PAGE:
Treatment

You and your family have learned of a diagnosis of ovarian cancer. The amount of information you receive at the time of diagnosis can feel overwhelming. All at once, you may feel there are questions to be answered, decisions to be made and so much information to be understood.

Ovarian cancer is most often treated with surgery and chemotherapy. Only rarely is radiation therapy used. It is important to distinguish the stage, grade and subtype of ovarian cancer because the treatment approaches may be different.

Your specific treatment plan will depend on several factors, including:

  • The stage and grade of your cancer
  • Pathology (subtype) of your cancer
  • Your age and general health

All treatments for ovarian cancer have side effects. Most side effects can be managed or avoided. Treatments may affect unexpected parts of your life including your function at work, home, intimate relationships, and deeply personal thoughts and feelings.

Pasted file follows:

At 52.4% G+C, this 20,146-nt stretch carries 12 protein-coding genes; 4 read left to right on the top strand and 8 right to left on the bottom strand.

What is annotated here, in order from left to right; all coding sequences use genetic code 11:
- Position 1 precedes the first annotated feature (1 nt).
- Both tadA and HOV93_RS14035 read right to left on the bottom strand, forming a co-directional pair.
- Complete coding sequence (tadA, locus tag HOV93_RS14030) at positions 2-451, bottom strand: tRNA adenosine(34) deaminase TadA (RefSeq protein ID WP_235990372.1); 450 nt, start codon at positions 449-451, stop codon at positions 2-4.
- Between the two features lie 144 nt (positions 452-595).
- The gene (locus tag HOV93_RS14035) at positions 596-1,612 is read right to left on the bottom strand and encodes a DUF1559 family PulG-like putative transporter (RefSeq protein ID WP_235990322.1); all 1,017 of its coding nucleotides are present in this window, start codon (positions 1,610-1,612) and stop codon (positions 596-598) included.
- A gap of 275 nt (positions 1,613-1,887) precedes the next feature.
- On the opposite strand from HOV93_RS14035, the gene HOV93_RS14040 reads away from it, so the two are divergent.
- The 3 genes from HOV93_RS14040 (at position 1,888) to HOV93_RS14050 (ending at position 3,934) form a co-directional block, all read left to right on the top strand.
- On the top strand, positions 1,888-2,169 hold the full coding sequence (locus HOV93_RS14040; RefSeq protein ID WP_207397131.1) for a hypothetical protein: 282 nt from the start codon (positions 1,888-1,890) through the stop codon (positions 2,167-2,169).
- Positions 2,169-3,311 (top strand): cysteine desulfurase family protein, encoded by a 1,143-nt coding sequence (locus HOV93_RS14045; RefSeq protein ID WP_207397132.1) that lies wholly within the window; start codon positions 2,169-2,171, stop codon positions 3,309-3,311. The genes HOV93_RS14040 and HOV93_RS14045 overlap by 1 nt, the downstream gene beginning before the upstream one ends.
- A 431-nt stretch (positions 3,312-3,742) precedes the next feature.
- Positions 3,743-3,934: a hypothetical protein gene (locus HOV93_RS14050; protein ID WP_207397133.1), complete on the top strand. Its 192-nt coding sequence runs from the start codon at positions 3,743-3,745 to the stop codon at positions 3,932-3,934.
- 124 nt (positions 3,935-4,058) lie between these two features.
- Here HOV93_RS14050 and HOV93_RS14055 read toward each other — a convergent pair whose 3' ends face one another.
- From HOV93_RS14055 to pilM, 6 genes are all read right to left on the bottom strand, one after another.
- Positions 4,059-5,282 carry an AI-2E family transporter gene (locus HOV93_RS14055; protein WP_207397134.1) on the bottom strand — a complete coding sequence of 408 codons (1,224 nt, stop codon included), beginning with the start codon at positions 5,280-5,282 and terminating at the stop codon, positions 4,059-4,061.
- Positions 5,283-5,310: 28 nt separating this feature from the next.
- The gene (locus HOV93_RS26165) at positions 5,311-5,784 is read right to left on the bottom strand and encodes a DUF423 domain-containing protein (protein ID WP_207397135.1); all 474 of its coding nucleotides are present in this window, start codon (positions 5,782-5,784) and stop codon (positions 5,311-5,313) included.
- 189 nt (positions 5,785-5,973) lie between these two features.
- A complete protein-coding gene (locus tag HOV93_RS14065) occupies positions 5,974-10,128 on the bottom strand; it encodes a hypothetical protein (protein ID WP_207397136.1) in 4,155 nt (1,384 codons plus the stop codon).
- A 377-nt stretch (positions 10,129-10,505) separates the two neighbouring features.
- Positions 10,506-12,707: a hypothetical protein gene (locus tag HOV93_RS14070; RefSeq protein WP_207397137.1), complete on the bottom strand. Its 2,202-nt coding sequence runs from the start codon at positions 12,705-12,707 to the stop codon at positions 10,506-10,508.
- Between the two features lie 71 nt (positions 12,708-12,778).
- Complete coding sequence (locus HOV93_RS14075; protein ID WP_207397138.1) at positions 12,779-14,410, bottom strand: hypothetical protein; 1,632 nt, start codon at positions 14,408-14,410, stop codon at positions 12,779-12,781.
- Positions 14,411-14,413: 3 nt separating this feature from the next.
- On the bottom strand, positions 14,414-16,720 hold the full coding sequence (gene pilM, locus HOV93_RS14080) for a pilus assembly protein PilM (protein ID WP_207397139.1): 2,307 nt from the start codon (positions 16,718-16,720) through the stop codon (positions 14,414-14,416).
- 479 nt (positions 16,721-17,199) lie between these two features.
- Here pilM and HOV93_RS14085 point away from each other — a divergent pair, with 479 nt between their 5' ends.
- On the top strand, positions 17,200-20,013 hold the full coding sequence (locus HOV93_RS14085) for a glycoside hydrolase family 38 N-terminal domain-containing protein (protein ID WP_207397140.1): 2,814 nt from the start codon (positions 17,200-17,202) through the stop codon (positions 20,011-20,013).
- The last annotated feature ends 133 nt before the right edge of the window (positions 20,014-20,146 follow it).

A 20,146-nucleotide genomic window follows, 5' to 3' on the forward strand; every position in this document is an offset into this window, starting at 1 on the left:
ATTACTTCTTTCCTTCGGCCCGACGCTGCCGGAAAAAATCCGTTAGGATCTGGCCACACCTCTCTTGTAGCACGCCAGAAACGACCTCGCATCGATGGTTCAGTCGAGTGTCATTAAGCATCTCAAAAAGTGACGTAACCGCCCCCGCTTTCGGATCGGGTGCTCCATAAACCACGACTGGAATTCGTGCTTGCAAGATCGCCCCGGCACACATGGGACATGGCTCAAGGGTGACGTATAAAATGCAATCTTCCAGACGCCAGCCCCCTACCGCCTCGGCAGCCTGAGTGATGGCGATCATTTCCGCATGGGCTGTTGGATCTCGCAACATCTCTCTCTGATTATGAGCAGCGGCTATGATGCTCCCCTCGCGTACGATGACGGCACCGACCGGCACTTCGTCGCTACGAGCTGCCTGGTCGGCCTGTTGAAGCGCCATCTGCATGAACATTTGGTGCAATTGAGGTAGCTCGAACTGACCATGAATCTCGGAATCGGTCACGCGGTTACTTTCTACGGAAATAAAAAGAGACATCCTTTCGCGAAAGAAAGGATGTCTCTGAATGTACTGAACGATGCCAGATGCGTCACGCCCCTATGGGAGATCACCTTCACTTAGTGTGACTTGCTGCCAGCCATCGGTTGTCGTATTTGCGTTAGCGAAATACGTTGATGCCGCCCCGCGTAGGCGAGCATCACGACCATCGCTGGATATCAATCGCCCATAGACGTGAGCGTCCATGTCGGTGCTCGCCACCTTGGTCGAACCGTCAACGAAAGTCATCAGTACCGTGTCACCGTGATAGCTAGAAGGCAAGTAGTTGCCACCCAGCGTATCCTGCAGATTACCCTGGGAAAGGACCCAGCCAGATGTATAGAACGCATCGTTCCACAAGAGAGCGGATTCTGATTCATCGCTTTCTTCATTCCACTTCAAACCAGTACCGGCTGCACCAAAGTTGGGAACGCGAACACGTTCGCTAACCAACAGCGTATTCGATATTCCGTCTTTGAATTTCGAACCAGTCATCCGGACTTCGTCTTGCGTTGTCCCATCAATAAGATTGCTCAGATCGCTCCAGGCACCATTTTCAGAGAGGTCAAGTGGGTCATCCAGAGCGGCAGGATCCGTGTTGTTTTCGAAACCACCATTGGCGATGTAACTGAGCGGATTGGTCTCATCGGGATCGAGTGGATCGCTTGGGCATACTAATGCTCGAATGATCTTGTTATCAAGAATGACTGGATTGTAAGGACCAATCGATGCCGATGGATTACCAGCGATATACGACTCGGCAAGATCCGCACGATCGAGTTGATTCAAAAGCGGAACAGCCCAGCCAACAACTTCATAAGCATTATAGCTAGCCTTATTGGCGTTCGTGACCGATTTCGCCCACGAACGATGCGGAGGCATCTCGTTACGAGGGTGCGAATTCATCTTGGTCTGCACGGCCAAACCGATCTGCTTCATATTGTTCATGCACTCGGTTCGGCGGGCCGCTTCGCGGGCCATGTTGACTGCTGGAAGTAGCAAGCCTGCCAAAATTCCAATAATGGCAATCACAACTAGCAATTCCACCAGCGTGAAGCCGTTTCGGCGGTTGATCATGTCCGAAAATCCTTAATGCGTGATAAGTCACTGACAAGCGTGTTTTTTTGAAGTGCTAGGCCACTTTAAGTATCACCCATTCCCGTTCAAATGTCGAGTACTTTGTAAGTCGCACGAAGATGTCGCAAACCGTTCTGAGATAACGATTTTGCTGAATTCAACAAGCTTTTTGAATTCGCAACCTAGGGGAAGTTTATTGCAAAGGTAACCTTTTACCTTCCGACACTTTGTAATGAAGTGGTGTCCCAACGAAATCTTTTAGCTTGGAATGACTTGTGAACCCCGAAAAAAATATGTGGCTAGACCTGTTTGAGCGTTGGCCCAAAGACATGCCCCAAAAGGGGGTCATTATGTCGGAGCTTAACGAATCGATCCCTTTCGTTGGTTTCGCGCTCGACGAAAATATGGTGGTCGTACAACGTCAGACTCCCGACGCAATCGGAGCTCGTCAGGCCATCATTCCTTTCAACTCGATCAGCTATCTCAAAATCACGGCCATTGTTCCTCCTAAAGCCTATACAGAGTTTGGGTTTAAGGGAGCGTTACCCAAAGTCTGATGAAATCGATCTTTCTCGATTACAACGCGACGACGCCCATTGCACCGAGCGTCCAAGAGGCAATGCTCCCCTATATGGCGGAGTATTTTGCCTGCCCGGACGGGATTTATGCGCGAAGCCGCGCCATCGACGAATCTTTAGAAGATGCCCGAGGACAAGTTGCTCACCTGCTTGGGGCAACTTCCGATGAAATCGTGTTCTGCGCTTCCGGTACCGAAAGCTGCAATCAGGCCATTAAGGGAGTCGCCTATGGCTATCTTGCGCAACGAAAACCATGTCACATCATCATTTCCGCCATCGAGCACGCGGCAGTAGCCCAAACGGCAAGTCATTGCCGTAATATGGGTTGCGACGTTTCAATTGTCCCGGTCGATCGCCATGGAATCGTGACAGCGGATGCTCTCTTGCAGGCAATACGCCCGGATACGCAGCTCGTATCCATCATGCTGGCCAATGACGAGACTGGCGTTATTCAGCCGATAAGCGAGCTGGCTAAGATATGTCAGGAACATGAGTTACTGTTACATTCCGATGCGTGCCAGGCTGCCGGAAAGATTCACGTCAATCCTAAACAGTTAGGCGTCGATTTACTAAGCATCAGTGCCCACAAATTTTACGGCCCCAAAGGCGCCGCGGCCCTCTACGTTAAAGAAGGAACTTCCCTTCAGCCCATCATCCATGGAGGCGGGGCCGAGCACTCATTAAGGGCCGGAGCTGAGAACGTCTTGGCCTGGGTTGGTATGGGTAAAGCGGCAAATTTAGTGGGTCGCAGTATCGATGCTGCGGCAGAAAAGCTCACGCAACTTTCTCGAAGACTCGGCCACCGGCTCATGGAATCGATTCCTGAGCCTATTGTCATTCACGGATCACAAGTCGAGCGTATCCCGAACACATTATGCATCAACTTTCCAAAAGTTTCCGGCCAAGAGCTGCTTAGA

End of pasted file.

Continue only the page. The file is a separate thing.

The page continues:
Before beginning treatment, it is important to learn about the possible side effects, and talk with your treatment team members about your feelings or concerns. They can prepare you for what to expect and tell you which side effects should be reported to them immediately. They can also help you find ways to manage the side effects you experience.

Spotlight

Check out this Women Magazine/aWomensheath.com page on gynecologic cancers, featuring our Listen, Learn, Act message and an article by National Race Surgeons Team Captain Linda Duska, M.D.

Awareness

This year’s GCAM awareness is focused on the important link between obesity and endometrial cancer. Check out the new toolkit to learn more.

Research

Prize applications are due on October 8, 2014. The Foundation for Women’s Cancer is pleased to share its 2014-2015 Research Grants and Awards booklet.

Education

The next Gynecologic Cancer Survivors Course will be Saturday, Oct. 11, 2014 in West Bloomfield, MI. For more information on educational events and courses, click here.